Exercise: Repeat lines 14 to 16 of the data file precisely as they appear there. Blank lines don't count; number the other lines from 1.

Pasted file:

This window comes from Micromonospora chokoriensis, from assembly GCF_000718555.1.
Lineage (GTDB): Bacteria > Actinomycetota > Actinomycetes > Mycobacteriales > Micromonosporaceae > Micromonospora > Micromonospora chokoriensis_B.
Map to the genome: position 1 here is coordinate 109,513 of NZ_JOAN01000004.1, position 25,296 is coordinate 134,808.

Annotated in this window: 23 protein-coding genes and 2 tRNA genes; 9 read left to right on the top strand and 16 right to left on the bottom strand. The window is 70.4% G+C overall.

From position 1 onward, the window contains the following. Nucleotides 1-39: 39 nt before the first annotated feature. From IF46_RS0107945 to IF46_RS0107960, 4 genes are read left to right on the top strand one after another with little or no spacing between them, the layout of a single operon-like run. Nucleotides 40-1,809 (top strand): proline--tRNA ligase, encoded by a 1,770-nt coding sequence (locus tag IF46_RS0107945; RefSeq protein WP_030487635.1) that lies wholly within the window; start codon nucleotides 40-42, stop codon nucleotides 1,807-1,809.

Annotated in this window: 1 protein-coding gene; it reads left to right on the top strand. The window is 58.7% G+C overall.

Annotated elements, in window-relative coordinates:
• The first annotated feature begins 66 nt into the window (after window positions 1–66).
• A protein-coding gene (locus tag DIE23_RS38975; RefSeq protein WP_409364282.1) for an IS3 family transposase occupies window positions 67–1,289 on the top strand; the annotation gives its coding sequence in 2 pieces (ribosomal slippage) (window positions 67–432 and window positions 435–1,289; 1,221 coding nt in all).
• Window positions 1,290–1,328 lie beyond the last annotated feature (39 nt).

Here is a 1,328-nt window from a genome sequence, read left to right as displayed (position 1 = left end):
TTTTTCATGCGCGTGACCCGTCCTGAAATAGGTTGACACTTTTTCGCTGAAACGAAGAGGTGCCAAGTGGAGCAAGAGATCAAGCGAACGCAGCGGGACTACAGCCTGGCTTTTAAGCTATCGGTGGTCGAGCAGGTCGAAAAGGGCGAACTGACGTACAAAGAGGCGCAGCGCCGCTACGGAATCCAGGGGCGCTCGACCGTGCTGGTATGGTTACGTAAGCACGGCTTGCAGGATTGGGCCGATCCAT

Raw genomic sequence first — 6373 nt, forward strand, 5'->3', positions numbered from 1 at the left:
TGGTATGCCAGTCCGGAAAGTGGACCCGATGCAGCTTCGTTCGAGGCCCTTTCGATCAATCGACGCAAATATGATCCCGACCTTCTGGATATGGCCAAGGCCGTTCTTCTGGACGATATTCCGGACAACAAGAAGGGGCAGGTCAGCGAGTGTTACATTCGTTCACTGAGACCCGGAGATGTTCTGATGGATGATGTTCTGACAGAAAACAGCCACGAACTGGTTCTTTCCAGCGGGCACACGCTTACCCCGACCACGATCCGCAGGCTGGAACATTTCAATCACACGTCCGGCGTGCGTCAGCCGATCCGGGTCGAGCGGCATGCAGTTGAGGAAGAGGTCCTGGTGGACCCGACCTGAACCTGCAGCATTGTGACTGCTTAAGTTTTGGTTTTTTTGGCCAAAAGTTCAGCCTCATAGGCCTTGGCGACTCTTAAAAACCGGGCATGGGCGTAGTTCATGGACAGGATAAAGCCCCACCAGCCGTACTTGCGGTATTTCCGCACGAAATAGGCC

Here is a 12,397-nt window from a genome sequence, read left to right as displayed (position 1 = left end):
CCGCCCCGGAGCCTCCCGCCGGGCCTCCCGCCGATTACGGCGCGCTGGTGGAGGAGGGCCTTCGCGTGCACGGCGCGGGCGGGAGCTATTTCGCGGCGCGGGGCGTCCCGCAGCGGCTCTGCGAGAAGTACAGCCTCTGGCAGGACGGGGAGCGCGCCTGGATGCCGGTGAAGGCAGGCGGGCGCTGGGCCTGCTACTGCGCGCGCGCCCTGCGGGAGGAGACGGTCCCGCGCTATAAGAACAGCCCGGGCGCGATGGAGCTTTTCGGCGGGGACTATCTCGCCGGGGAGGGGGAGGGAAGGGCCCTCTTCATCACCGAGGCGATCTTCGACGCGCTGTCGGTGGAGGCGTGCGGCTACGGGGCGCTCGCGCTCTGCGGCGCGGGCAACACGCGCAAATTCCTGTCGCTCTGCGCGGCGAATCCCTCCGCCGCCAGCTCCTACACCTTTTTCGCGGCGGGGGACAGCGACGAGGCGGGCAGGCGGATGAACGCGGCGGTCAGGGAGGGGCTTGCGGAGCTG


TGGTATGCCAGTCCGGAAAGTGGACCCGATGCAGCTTCGTTCGAGGCCCTTTCGATCAATCGACGCAAATATGATCCCGACCTTCTGGATATGGCCAAGGCCGTTCTTCTGGACGATATTCCGGACAACAAGAAGGGGCAGGTCAGCGAGTGTTACATTCGTTCACTGAGACCCGGAGATGTTCTGATGGATGATGTTCTGACAGAAAACAGCCACGAACTGGTTCTTTCCAGCGGGCACACGCTTACCCCGACCACGATCCGCAGGCTGGAACATTTCAATCACACGTCCGGCGTGCGTCAGCCGATCCGGGTCGAGCGGCATGCAGTTGAGGAAGAGGTCCTGGTGGACCCGACCTGAACCTGCAGCATTGTGACTGCTTAAGTTTTGGTTTTTTTGGCCAAAAGTTCAGCCTCATAGGCCTTGGCGACTCTTAAAAACCGGGCATGGGCGTAGTTCATGGACAGGATAAAGCCCCACCAGCCGTACTTGCGGTATTTCCGCACGAAATAGGCC

Here is a 12,397-nt window from a genome sequence, read left to right as displayed (position 1 = left end):
CCGCCCCGGAGCCTCCCGCCGGGCCTCCCGCCGATTACGGCGCGCTGGTGGAGGAGGGCCTTCGCGTGCACGGCGCGGGCGGGAGCTATTTCGCGGCGCGGGGCGTCCCGCAGCGGCTCTGCGAGAAGTACAGCCTCTGGCAGGACGGGGAGCGCGCCTGGATGCCGGTGAAGGCAGGCGGGCGCTGGGCCTGCTACTGCGCGCGCGCCCTGCGGGAGGAGACGGTCCCGCGCTATAAGAACAGCCCGGGCGCGATGGAGCTTTTCGGCGGGGACTATCTCGCCGGGGAGGGGGAGGGAAGGGCCCTCTTCATCACCGAGGCGATCTTCGACGCGCTGTCGGTGGAGGCGTGCGGCTACGGGGCGCTCGCGCTCTGCGGCGCGGGCAACACGCGCAAATTCCTGTCGCTCTGCGCGGCGAATCCCTCCGCCGCCAGCTCCTACACCTTTTTCGCGGCGGGGGACAGCGACGAGGCGGGCAGGCGGATGAACGCGGCGGTCAGGGAGGGGCTTGCGGAGCTG